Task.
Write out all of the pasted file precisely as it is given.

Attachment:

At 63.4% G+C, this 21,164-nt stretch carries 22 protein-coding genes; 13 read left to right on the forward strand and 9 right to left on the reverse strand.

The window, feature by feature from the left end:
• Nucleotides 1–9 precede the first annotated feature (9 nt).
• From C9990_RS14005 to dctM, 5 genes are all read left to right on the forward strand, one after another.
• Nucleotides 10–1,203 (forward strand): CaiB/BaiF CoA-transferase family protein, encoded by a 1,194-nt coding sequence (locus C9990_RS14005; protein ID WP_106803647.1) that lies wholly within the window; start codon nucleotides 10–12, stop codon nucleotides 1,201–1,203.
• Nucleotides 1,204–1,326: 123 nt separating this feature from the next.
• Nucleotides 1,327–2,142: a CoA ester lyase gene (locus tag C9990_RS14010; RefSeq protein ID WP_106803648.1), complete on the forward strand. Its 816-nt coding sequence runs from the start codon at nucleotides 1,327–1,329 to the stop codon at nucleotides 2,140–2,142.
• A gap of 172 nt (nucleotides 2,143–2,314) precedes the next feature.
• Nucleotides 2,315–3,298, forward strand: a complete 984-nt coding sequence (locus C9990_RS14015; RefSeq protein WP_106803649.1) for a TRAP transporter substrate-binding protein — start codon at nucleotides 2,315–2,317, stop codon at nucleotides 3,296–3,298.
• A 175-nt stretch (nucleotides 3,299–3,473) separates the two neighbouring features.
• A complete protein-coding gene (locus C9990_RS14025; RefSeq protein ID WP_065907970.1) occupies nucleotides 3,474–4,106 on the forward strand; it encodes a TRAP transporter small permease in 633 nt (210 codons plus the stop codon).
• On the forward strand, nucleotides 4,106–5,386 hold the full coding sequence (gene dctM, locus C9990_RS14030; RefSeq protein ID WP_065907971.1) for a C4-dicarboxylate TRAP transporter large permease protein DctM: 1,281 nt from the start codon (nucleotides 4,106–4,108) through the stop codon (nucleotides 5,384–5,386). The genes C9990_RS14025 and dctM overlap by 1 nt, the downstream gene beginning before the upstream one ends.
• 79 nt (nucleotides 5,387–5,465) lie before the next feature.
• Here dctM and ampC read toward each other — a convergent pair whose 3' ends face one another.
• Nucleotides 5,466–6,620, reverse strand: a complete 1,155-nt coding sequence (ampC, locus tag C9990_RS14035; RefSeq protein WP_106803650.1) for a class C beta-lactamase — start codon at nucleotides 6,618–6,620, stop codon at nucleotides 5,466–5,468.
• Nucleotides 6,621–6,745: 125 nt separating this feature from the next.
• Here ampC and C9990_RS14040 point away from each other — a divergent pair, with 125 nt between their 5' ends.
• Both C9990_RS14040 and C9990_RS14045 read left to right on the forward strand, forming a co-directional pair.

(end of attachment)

At 63.4% G+C, this 21,164-nt stretch carries 22 protein-coding genes; 13 read left to right on the forward strand and 9 right to left on the reverse strand.

The window, feature by feature from the left end:
• Nucleotides 1–9 precede the first annotated feature (9 nt).
• From C9990_RS14005 to dctM, 5 genes are all read left to right on the forward strand, one after another.
• Nucleotides 10–1,203 (forward strand): CaiB/BaiF CoA-transferase family protein, encoded by a 1,194-nt coding sequence (locus C9990_RS14005; protein ID WP_106803647.1) that lies wholly within the window; start codon nucleotides 10–12, stop codon nucleotides 1,201–1,203.
• Nucleotides 1,204–1,326: 123 nt separating this feature from the next.
• Nucleotides 1,327–2,142: a CoA ester lyase gene (locus tag C9990_RS14010; RefSeq protein ID WP_106803648.1), complete on the forward strand. Its 816-nt coding sequence runs from the start codon at nucleotides 1,327–1,329 to the stop codon at nucleotides 2,140–2,142.
• A gap of 172 nt (nucleotides 2,143–2,314) precedes the next feature.
• Nucleotides 2,315–3,298, forward strand: a complete 984-nt coding sequence (locus C9990_RS14015; RefSeq protein WP_106803649.1) for a TRAP transporter substrate-binding protein — start codon at nucleotides 2,315–2,317, stop codon at nucleotides 3,296–3,298.
• A 175-nt stretch (nucleotides 3,299–3,473) separates the two neighbouring features.
• A complete protein-coding gene (locus C9990_RS14025; RefSeq protein ID WP_065907970.1) occupies nucleotides 3,474–4,106 on the forward strand; it encodes a TRAP transporter small permease in 633 nt (210 codons plus the stop codon).
• On the forward strand, nucleotides 4,106–5,386 hold the full coding sequence (gene dctM, locus C9990_RS14030; RefSeq protein ID WP_065907971.1) for a C4-dicarboxylate TRAP transporter large permease protein DctM: 1,281 nt from the start codon (nucleotides 4,106–4,108) through the stop codon (nucleotides 5,384–5,386). The genes C9990_RS14025 and dctM overlap by 1 nt, the downstream gene beginning before the upstream one ends.
• 79 nt (nucleotides 5,387–5,465) lie before the next feature.
• Here dctM and ampC read toward each other — a convergent pair whose 3' ends face one another.
• Nucleotides 5,466–6,620, reverse strand: a complete 1,155-nt coding sequence (ampC, locus tag C9990_RS14035; RefSeq protein WP_106803650.1) for a class C beta-lactamase — start codon at nucleotides 6,618–6,620, stop codon at nucleotides 5,466–5,468.
• Nucleotides 6,621–6,745: 125 nt separating this feature from the next.
• Here ampC and C9990_RS14040 point away from each other — a divergent pair, with 125 nt between their 5' ends.
• Both C9990_RS14040 and C9990_RS14045 read left to right on the forward strand, forming a co-directional pair.